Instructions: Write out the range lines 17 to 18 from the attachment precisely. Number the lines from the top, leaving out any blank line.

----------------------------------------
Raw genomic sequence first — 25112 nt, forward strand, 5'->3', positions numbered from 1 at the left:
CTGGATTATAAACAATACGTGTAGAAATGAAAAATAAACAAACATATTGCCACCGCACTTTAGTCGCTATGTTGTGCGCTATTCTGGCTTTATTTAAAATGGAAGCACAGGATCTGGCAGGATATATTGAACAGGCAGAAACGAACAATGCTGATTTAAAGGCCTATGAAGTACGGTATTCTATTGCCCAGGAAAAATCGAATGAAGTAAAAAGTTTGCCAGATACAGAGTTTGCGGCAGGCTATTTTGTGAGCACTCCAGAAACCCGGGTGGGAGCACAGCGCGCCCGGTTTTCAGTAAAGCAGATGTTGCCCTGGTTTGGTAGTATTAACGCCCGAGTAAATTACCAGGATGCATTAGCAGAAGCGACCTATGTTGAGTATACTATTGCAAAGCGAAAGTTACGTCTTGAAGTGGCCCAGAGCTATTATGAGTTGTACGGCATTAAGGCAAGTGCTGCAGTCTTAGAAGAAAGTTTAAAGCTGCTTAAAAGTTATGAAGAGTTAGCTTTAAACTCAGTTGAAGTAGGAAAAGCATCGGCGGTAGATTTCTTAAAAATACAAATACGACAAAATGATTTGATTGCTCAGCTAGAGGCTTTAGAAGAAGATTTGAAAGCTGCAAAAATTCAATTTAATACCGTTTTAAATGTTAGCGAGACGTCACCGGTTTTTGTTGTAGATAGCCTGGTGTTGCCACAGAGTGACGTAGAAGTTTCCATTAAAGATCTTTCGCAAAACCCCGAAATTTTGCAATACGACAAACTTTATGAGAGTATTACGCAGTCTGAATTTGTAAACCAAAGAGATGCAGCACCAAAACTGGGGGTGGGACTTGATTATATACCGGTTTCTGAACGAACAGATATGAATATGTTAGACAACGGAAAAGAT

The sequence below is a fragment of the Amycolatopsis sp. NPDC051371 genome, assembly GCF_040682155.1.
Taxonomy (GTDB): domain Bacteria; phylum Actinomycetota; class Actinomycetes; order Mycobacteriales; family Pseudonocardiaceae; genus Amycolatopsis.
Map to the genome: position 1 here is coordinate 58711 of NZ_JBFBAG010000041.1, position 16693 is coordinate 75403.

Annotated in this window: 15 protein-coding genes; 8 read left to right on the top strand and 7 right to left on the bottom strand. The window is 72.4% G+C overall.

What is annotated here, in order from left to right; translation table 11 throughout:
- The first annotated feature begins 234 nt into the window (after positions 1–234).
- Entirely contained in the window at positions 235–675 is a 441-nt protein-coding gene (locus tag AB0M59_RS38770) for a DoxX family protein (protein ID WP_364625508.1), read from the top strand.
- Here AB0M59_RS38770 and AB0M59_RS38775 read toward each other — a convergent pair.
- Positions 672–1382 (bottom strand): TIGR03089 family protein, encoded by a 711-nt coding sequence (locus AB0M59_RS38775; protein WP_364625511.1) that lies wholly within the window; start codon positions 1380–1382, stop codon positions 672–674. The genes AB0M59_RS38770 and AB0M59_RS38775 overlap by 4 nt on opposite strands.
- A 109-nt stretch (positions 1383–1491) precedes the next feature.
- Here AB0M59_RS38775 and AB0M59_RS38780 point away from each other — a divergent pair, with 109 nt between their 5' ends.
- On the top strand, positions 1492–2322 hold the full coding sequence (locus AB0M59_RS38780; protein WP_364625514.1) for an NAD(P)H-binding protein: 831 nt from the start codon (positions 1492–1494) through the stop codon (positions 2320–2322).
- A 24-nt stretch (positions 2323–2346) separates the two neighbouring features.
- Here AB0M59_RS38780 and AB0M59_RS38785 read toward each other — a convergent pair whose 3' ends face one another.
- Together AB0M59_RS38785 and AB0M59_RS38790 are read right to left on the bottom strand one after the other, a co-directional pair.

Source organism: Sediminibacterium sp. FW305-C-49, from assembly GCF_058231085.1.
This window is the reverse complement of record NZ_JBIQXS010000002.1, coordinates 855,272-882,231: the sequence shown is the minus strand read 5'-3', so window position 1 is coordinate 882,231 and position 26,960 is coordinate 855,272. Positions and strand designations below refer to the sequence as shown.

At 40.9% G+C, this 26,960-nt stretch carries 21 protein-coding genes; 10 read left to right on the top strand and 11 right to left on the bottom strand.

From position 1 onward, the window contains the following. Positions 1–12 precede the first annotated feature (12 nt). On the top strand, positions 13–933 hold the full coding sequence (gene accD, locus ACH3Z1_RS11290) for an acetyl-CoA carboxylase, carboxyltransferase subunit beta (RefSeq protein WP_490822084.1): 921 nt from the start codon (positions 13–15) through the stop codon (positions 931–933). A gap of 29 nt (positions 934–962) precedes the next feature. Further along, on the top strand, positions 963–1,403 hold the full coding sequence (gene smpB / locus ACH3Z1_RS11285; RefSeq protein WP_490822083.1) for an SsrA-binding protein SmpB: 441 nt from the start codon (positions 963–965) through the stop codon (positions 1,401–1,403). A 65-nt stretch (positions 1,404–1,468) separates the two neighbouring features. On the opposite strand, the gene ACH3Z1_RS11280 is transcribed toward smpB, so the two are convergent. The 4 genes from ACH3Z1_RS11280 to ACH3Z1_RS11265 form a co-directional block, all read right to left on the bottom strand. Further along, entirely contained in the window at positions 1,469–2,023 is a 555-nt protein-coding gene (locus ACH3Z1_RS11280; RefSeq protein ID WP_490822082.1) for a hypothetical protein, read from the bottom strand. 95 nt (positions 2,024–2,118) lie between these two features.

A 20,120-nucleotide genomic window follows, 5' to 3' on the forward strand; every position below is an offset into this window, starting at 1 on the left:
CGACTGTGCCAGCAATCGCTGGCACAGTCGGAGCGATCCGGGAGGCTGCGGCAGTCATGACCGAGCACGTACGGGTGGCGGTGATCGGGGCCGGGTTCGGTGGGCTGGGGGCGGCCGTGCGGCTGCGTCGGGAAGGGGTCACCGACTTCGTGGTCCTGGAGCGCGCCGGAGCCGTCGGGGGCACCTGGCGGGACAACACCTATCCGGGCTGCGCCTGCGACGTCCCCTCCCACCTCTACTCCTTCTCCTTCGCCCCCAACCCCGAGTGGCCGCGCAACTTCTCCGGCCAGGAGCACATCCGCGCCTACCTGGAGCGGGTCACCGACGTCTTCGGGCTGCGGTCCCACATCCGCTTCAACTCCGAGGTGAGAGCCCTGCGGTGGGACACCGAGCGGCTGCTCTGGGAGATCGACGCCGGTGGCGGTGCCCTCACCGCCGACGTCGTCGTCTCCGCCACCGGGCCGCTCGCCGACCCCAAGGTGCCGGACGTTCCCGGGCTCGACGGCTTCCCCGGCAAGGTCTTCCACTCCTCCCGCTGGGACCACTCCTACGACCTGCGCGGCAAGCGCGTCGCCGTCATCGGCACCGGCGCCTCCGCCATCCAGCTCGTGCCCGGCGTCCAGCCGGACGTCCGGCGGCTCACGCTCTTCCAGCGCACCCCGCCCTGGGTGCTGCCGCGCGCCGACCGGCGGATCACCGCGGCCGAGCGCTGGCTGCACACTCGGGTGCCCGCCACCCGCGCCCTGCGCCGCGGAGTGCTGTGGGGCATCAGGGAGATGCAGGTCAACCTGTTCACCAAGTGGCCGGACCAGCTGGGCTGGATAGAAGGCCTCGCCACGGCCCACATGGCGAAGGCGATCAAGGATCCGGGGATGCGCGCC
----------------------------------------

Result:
- Together AB0M59_RS38785 and AB0M59_RS38790 are read right to left on the bottom strand one after the other, a co-directional pair.

Source organism: Sediminibacterium sp. FW305-C-49, from assembly GCF_058231085.1.